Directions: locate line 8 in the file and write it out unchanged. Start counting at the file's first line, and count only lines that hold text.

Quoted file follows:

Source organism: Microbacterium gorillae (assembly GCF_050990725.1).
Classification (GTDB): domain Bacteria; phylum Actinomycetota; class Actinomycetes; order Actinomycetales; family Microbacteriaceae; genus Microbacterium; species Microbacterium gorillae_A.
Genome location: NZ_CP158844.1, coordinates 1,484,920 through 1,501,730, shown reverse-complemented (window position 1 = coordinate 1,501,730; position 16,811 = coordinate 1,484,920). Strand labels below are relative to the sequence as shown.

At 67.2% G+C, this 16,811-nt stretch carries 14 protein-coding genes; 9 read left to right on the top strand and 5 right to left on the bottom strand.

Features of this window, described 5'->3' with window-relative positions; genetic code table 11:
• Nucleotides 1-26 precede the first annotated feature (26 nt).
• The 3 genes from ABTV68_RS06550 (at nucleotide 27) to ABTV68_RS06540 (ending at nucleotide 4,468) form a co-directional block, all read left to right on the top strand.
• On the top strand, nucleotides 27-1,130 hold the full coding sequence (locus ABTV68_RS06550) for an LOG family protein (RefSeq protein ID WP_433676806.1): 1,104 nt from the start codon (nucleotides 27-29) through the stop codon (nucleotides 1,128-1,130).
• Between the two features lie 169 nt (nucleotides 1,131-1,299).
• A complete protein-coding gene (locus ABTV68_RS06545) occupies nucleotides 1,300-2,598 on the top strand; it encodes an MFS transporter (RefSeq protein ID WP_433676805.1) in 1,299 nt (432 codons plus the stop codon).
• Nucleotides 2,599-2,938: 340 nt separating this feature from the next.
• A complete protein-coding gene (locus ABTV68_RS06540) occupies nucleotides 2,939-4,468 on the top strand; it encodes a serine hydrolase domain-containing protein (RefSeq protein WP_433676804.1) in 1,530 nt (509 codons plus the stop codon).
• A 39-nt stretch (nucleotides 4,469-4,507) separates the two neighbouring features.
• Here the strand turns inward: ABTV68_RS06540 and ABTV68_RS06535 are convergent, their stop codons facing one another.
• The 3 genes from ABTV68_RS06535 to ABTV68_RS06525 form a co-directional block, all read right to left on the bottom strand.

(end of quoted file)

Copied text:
• On the top strand, nucleotides 27-1,130 hold the full coding sequence (locus ABTV68_RS06550) for an LOG family protein (RefSeq protein ID WP_433676806.1): 1,104 nt from the start codon (nucleotides 27-29) through the stop codon (nucleotides 1,128-1,130).